Articles in regional publications that pertain to a wide range of North Carolina-related topics.
for Henning, Jeannetta O
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Spanish conquistadors who ranged as far north as Chesapeake on the East Cost, left behind some of their horses. A line of these horses still survives today on Ocracoke Island. With the depletion of natural resources, the Park Service has reinstated the horse patrol of earlier days.\r\n
Toughy, a pint-sized beagle of Ocracoke, is well-known on the docks. Sam O'Neal's dog goes out every morning and makes rounds, visiting friends, and collecting scraps. Toughy can easily pick up the scent of someone he is looking for and, following their trail, usually finds them.\r\n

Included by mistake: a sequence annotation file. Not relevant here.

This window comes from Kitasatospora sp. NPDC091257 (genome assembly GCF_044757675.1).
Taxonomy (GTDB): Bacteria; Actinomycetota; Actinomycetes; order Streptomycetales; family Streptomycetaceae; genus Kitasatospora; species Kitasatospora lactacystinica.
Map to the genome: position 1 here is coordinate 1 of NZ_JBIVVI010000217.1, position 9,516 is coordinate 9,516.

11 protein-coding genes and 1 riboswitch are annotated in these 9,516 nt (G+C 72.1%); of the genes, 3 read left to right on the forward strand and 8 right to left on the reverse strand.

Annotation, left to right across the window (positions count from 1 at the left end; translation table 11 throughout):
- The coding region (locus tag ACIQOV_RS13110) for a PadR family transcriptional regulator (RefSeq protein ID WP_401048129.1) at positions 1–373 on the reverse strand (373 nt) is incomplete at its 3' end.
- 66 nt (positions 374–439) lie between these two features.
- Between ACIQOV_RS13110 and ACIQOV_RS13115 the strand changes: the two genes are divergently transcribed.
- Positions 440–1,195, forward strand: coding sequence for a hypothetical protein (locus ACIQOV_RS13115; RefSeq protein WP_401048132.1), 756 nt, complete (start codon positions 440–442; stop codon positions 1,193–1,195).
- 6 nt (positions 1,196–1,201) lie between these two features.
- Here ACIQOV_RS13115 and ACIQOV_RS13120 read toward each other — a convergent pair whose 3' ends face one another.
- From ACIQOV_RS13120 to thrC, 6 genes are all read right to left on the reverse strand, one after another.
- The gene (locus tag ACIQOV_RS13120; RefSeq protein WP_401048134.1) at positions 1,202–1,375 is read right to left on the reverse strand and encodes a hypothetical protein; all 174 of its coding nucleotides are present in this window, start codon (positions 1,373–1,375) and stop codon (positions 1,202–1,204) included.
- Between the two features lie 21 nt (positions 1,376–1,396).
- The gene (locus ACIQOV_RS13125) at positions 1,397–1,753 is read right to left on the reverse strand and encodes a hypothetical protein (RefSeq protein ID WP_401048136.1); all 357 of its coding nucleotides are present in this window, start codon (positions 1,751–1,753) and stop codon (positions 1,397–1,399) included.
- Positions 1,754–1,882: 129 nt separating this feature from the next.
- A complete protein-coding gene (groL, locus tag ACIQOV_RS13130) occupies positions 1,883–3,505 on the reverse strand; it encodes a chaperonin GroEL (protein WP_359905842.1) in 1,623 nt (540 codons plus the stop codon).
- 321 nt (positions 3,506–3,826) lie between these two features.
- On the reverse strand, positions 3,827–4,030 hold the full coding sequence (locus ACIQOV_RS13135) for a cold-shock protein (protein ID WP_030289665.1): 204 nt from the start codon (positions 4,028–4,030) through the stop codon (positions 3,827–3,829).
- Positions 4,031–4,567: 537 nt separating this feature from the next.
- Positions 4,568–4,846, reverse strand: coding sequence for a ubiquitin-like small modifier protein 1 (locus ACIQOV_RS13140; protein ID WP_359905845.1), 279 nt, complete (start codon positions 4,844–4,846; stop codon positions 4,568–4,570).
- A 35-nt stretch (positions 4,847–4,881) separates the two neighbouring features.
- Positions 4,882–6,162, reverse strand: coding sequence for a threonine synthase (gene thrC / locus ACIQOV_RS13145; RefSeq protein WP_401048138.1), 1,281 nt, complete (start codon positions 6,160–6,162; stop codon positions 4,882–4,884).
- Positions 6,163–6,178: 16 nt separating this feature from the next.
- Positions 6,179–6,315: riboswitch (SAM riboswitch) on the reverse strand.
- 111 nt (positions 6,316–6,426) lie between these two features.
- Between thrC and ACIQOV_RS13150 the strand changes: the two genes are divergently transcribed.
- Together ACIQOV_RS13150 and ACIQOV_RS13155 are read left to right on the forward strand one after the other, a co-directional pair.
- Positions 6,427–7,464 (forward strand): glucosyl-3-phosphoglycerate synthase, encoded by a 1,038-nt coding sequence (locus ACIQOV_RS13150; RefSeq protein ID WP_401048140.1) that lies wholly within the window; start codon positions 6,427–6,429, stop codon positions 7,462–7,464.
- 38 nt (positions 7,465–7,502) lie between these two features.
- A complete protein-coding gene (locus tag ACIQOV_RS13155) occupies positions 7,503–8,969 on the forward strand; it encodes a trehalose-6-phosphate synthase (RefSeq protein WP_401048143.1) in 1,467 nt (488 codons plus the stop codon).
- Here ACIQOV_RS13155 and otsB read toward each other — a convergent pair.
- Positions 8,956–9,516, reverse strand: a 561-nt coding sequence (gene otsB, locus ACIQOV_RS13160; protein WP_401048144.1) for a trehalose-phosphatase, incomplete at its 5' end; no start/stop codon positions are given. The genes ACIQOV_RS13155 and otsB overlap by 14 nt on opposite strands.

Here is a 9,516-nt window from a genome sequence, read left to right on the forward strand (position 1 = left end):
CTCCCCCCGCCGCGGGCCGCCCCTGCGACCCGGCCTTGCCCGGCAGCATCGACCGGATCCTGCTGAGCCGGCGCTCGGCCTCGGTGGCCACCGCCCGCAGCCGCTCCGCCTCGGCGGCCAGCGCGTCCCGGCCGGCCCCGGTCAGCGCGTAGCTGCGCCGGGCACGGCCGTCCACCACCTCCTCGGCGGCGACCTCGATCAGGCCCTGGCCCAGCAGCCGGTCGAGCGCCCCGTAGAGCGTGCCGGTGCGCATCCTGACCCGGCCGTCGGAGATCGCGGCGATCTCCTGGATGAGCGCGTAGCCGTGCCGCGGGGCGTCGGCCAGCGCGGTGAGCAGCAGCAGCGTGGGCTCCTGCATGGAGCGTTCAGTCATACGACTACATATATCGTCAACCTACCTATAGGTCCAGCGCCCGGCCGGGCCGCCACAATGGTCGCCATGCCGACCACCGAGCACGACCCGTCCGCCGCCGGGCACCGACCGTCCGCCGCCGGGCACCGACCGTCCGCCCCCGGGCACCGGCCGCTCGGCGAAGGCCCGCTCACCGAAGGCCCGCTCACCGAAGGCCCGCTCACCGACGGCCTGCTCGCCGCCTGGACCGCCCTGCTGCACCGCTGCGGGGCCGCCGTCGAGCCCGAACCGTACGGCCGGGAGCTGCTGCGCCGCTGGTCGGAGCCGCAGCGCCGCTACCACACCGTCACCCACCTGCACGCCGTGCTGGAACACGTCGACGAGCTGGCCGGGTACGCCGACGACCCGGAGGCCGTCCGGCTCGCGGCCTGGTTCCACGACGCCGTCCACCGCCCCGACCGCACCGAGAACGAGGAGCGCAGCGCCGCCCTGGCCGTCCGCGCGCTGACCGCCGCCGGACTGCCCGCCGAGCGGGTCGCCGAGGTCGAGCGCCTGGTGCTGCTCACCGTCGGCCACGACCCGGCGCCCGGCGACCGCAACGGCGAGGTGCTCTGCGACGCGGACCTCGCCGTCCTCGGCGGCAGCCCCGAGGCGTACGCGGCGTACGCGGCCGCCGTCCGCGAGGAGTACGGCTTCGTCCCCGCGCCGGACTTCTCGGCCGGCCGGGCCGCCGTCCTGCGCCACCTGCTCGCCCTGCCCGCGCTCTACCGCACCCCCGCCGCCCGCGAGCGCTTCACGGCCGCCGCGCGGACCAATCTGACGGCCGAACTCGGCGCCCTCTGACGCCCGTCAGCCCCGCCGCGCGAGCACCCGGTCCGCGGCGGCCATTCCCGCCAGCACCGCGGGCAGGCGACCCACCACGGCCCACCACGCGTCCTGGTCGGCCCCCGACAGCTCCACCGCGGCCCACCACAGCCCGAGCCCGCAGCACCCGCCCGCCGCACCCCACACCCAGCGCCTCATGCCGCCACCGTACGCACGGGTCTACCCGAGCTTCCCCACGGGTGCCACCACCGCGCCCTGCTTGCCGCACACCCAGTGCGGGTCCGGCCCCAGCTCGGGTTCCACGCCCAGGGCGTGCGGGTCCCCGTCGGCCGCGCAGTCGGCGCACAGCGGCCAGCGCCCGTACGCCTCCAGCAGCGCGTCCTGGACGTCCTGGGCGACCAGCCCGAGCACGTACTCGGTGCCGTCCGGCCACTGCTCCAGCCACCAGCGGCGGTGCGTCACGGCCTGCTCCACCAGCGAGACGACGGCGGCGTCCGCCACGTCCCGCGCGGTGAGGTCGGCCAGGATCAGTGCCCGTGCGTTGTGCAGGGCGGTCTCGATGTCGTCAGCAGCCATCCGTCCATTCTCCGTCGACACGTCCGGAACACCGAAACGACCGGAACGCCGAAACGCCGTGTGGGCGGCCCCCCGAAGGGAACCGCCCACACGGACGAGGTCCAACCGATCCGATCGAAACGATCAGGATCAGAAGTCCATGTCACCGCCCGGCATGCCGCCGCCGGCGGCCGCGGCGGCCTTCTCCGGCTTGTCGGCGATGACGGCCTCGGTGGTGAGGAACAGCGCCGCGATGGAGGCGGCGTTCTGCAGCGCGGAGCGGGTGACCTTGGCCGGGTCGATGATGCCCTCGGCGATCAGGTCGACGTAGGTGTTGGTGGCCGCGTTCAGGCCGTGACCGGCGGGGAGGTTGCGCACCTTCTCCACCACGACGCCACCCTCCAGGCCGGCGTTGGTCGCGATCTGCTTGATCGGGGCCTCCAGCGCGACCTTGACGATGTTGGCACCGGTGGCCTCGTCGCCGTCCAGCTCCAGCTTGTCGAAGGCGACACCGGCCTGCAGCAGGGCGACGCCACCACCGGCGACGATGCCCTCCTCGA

Standing in the yard of the old Lighthouse Keepers' Quarters on Ocracoke Island is an ancient cedar tree that resembles a bonsai tree. Iva and Monk Garrish, who lived in the house during the 1930s, called it their Courting Tree, a name that has stuck. Many Ocracoke visitors walk under the huge tree and marvel at its elegance.